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See the news John Fashanu opens up on the regret of his brother Justin's death from Source Daily Mail on 17/03/2019 has been updated to day with the theme on feedixo.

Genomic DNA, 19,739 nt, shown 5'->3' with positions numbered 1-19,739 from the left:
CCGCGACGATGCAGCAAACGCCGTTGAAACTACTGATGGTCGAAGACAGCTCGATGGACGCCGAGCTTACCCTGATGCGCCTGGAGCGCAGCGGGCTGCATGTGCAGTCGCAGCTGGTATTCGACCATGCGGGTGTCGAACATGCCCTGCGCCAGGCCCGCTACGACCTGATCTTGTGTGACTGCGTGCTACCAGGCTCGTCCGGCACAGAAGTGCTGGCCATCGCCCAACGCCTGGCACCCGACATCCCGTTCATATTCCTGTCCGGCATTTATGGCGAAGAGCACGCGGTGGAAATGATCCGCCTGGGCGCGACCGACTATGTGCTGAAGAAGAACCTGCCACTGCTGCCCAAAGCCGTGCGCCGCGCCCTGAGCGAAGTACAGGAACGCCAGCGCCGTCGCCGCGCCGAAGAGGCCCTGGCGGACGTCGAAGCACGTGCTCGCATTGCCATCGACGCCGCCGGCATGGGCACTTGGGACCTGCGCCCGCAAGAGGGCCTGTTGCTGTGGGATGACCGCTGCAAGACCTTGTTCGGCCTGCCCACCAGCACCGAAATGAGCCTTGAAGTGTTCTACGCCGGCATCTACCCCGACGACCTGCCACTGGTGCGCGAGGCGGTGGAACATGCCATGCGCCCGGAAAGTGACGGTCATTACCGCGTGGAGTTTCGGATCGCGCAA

John Fashanu opens up on the regret of his brother Justin's death